CEOs say goodbye to jet lag, hello to home comforts as meeting apps replace travel circuit

Even before COVID-19, Resolute Mining CEO, John Welborn, had had a taste of running his company from home; actually, his bed.

“I broke my neck skiing a couple of years ago and as a result I’d had to stay put for the first time in ten years.

“Sometimes, though, you need to learn the same lesson a couple of times”, he said of recognising again that concerns his management effectiveness might be limited has, in fact, proved groundless. Welborn, as with many executives, think there are benefits to not travelling as much.

Some organisations are more resilient than given credit for. “I have an exceptional team, so I’ve actually been actually able to use this period to allow them to step up and deal with the crisis,” said Neal Froneman, CEO of Sibanye-Stillwater, a gold and platinum producer.

Froneman was in the US following a re-listing of the company on the New York Stock Exchange when commercial international travel was banned. He decamped to Florida, where he has a house. From there, he’s overseen the induction of a new non-executive director, even providing the incumbent with a virtual mine tour.

Sibanye-Stillwater has also decided to put an office expansion on hold in favour of what it has dubbed SOHO (‘small office, home office’). “If you’re focused on outputs, and not worried about what people are doing, but measuring their outputs, then working from home – especially when you’ve got a good organisational culture – is the way to go,” said Froneman.

This article was first published in the Mining Yearbook 2020 which is available here:

It’s also provided a break from some gruelling travel. “I’ve been trying to travel less for many years.

“It was what I was working towards, travelling less, and spending more time in one place because it’s the cost of travel; it’s getting over the jet lag and so on. That really takes days and days.”

The home office for Eira Thomas, CEO of Lucara Diamonds, is Vancouver – possibly the ultimate in remote relative to the world’s mining capitals, even Toronto. So, travel is pretty much in the firm’s DNA, especially considering the firm’s diamond mine, and its only asset, is in Botswana.

“I still think that face-time is really critical,” said Thomas. “But I also think that what this has taught us is that we actually can be very functional using Teams Meetings.”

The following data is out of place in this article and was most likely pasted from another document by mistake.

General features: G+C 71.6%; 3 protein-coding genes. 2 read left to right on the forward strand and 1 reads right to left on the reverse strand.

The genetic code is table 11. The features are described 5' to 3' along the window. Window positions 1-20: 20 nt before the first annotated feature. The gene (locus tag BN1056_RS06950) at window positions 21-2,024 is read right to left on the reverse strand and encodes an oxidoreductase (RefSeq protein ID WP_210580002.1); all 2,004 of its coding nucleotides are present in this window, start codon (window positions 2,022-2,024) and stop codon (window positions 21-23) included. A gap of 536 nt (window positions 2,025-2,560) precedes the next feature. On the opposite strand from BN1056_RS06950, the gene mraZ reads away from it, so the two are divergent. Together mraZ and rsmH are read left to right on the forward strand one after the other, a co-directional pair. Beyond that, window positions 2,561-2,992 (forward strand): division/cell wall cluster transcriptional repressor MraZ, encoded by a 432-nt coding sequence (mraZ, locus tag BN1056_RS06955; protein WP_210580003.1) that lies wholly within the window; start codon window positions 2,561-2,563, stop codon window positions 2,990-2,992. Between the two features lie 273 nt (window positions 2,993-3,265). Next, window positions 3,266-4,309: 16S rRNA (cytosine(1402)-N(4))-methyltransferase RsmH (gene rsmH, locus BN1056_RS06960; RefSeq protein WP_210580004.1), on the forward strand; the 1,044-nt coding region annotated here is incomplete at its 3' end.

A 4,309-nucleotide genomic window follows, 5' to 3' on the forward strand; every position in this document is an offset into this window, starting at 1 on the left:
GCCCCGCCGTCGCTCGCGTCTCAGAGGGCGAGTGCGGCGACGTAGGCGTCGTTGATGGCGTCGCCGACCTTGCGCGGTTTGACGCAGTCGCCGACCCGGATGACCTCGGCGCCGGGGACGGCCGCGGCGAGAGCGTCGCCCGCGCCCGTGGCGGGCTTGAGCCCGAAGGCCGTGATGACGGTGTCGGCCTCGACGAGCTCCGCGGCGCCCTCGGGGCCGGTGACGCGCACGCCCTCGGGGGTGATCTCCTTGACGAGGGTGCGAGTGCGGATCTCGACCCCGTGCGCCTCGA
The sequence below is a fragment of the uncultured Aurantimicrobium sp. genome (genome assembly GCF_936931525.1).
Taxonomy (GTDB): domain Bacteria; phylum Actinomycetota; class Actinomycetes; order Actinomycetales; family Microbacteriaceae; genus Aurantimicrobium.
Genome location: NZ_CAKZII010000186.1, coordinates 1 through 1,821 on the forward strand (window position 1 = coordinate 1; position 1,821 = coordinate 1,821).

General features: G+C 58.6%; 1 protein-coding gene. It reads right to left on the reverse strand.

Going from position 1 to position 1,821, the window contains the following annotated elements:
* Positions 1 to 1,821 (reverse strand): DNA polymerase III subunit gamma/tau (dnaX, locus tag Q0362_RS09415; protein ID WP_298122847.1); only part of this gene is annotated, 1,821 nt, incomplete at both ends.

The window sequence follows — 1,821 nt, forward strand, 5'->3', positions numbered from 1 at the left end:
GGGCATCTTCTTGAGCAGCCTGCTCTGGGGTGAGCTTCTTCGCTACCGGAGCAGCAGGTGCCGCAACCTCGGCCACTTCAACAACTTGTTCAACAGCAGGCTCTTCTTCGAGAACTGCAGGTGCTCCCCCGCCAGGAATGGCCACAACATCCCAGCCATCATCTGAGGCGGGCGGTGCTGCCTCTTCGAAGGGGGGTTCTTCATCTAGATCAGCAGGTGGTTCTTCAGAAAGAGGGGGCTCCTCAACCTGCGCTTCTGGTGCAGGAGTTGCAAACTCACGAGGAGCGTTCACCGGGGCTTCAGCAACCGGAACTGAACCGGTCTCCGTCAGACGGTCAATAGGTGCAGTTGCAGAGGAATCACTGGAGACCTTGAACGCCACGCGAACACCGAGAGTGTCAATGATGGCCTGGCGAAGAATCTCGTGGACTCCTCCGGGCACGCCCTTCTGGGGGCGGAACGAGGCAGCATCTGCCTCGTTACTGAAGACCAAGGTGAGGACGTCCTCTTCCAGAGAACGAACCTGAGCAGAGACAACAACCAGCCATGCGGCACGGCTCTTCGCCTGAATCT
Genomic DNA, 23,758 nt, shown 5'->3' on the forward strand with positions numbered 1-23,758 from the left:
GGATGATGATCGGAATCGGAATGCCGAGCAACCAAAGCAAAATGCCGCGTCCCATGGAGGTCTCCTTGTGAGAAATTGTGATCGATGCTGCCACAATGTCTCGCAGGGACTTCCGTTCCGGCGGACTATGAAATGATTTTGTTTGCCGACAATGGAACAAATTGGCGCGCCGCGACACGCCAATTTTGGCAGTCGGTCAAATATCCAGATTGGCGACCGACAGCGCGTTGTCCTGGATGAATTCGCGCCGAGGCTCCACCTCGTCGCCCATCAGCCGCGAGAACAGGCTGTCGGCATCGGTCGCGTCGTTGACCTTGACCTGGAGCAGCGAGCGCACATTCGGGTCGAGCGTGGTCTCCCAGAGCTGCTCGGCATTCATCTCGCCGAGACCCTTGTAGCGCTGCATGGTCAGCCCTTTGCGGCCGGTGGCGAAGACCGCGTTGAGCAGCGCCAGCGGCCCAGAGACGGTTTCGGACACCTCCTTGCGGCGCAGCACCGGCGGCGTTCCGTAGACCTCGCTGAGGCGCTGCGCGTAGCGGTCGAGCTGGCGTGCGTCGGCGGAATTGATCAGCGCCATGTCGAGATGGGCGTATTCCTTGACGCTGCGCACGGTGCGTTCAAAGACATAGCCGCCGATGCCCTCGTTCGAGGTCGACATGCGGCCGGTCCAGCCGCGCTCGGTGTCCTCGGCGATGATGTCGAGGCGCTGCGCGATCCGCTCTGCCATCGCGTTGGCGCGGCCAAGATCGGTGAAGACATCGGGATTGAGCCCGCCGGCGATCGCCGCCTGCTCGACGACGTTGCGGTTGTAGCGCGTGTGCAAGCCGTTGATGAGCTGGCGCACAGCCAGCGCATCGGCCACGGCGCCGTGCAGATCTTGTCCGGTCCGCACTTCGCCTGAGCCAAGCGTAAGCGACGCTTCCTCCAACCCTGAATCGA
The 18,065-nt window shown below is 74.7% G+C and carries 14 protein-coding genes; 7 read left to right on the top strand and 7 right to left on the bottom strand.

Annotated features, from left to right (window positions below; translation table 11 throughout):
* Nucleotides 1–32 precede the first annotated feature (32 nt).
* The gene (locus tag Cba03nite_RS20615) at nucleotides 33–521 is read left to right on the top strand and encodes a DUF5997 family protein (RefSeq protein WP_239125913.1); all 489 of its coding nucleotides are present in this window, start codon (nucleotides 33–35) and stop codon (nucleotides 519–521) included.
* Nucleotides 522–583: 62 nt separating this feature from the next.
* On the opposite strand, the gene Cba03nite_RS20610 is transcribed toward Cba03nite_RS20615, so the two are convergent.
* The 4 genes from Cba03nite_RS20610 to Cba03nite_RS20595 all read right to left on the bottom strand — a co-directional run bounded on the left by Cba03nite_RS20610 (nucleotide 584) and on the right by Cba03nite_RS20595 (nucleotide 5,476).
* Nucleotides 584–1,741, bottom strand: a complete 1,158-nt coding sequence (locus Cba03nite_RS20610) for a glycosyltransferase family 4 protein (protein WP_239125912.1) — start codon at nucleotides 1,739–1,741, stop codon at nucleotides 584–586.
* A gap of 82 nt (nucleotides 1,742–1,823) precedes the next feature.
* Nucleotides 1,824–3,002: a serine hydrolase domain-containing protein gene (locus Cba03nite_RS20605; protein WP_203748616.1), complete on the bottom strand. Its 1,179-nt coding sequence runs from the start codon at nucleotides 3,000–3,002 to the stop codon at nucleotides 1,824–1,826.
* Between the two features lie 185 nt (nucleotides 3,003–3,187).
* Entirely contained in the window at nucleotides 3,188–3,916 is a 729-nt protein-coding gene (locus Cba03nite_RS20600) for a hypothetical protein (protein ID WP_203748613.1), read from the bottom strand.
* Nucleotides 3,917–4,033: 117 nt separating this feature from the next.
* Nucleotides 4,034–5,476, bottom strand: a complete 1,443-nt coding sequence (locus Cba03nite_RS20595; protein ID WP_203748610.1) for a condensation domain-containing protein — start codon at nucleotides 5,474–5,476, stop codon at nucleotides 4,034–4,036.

Being in Vancouver may mean having to start the day somewhat early in order to accommodate management in different time zones, but then that also means an afternoon of uninterrupted work. “That can’t be too bad.”

Anglo American CEO, Mark Cutifani, reckons Teams Meetings may end up creating more accountability, owing to the way the UK-group works.

As far as diversified mining companies go, it has a relatively small asset base, but geographically, it’s sprawling. Normally, it runs hook-ups with management from its UK headquarters to which the ‘regions’ participate by video conference. In lockdown, however, the drawbacks of this have been revealed.

Said Cutifani: “It ends up being that the people who aren’t in the room end up being spectators. Whereas if everybody is on Teams, they’re all part of it and participating quite differently.

“So, we’ll probably restructure some of the corporate global pick-ups that we do and instead of trying to do it from one centre and then have people on video, we may have everybody on laptops as part of Teams. Then they’re all part of a rogues gallery.”


  1. Pretty sure Donald Trump’s response to this would be “Sounds good. Doesn’t work?”

    A lot of us (especially the millenials) do get the attraction of “playstation mining”, but like Warren Buffett answered when asked if he would invest in TESLA, his answer was short and sweet,”no”.

    Let’s see if this trendy conversation holds up post US elections in November. Or better still, after that vaccine comes onto the scene😇

    • I know some who like the private time in biz or first class to think about issues, or read, or just relax.
      So the heavy travel schedule isn’t onerous, for them.

      For others, though, sitting around in airport terminals or in pressurised aluminium tubes for hours on end – absolute hell.

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